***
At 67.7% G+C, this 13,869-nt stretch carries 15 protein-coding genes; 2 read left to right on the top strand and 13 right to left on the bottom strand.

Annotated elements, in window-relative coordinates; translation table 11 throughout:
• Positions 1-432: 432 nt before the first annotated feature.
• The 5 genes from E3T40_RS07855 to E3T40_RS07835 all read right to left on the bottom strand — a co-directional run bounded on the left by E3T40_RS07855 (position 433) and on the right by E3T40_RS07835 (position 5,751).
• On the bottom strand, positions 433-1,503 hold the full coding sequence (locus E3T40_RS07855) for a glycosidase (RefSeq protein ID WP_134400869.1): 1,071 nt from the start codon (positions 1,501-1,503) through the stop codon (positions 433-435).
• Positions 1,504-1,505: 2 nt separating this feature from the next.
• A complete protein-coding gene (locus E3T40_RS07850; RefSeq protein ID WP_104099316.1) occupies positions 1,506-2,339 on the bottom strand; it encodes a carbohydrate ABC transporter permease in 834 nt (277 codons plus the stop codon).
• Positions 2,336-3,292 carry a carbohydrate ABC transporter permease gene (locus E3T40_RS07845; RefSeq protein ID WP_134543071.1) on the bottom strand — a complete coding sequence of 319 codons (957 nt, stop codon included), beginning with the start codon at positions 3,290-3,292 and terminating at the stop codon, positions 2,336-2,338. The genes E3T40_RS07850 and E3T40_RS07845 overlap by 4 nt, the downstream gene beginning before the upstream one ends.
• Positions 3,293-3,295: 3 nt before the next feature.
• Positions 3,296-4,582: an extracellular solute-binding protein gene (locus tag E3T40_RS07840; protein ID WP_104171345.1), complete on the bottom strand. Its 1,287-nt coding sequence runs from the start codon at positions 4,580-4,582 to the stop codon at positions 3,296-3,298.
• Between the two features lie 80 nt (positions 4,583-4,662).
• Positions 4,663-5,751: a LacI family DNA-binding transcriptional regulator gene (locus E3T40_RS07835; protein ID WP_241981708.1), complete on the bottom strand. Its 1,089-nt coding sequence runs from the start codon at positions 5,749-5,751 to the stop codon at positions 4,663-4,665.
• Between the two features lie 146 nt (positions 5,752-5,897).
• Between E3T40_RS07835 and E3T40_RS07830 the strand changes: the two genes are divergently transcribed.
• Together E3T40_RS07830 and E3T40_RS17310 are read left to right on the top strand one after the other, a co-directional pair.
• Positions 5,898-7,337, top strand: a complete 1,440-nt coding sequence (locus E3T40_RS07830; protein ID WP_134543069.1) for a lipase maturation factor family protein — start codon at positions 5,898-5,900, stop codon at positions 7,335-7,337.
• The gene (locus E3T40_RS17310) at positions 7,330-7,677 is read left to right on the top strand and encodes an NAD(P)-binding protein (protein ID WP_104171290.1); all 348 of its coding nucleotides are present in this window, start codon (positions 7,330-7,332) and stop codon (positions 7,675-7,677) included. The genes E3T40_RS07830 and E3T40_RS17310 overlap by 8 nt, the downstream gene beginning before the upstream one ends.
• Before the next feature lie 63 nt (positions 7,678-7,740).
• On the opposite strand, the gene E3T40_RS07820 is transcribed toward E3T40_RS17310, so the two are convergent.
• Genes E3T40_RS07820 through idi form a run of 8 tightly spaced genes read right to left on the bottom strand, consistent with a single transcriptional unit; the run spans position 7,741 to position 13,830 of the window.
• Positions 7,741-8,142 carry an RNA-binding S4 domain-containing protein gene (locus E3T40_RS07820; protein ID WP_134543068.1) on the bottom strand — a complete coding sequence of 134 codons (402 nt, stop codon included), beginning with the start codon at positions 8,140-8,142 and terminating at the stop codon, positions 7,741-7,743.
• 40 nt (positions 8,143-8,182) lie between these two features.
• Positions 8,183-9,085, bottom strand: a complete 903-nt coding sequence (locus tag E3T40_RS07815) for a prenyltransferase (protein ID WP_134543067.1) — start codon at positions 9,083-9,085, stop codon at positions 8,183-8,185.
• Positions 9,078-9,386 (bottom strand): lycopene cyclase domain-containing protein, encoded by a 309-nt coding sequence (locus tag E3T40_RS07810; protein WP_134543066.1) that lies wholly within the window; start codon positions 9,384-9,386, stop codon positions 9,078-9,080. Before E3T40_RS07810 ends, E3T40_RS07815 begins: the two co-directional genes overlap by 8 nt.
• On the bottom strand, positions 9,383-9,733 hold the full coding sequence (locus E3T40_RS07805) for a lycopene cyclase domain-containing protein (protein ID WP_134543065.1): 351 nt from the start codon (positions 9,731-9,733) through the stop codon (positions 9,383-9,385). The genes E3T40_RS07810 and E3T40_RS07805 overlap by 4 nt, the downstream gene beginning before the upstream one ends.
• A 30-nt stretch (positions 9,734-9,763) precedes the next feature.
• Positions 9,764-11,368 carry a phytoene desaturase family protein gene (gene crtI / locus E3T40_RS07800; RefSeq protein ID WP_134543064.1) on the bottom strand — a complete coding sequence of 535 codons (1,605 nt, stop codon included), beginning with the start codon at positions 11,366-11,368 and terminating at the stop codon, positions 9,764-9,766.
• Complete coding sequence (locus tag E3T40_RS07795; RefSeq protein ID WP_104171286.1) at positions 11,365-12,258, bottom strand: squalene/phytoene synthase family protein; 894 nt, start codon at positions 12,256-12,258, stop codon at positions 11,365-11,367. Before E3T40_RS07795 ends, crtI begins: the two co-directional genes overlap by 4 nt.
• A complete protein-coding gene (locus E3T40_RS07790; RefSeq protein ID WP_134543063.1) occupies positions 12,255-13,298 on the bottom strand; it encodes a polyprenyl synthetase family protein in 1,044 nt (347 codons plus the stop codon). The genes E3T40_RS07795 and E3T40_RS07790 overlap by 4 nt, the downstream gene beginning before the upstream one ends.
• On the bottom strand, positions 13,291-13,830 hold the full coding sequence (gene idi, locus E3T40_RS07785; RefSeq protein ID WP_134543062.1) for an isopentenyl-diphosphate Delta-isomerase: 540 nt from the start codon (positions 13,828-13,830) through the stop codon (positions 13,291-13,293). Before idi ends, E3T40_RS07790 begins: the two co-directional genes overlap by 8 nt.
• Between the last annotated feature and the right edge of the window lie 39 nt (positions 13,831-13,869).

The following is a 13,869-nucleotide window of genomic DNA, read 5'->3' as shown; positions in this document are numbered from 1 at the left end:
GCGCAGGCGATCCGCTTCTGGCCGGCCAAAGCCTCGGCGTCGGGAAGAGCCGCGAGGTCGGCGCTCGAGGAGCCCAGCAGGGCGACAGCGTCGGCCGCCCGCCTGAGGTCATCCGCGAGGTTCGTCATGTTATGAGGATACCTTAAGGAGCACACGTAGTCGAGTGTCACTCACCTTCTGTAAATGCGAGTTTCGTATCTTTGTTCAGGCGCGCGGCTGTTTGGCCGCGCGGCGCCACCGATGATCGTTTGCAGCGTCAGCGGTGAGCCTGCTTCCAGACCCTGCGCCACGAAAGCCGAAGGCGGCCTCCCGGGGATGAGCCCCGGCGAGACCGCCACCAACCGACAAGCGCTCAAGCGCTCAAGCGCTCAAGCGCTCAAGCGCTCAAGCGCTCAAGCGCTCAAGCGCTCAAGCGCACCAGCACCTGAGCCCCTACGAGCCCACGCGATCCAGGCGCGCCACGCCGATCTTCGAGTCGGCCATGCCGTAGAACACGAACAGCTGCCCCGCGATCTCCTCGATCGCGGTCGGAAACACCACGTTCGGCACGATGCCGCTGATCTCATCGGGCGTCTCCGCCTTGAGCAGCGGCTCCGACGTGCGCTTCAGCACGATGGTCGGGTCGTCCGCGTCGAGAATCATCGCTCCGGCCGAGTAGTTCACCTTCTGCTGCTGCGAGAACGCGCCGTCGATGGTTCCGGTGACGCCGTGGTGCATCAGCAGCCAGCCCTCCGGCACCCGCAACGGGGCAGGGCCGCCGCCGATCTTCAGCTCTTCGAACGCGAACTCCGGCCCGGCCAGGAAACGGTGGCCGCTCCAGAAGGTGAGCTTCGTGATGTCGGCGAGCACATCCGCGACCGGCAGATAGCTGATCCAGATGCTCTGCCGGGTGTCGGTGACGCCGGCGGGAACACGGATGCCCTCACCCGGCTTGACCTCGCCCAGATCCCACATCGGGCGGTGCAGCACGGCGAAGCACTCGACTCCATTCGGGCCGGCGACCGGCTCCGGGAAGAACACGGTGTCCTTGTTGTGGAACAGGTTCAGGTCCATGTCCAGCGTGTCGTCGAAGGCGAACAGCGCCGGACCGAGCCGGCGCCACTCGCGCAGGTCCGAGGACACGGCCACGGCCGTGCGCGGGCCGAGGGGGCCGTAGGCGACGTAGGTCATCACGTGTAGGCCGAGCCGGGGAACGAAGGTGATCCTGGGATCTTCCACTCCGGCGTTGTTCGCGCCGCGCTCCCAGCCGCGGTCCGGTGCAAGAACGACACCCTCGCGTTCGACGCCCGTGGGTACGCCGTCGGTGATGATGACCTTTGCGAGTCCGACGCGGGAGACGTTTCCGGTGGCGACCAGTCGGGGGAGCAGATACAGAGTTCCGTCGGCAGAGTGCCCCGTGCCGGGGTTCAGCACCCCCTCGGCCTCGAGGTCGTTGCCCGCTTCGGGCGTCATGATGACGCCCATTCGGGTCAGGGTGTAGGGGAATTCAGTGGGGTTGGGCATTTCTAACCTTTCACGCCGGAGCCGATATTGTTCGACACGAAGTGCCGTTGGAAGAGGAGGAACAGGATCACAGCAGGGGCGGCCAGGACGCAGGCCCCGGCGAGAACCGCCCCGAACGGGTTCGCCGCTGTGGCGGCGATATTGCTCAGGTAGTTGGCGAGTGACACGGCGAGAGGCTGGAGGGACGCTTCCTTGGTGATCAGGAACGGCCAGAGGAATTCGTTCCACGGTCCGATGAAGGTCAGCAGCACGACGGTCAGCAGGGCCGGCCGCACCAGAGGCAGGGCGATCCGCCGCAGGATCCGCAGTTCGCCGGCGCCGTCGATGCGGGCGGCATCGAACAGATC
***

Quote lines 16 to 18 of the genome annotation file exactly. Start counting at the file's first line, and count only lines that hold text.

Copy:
• Positions 5,898-7,337, top strand: a complete 1,440-nt coding sequence (locus E3T40_RS07830; protein ID WP_134543069.1) for a lipase maturation factor family protein — start codon at positions 5,898-5,900, stop codon at positions 7,335-7,337.
• The gene (locus E3T40_RS17310) at positions 7,330-7,677 is read left to right on the top strand and encodes an NAD(P)-binding protein (protein ID WP_104171290.1); all 348 of its coding nucleotides are present in this window, start codon (positions 7,330-7,332) and stop codon (positions 7,675-7,677) included. The genes E3T40_RS07830 and E3T40_RS17310 overlap by 8 nt, the downstream gene beginning before the upstream one ends.
• Before the next feature lie 63 nt (positions 7,678-7,740).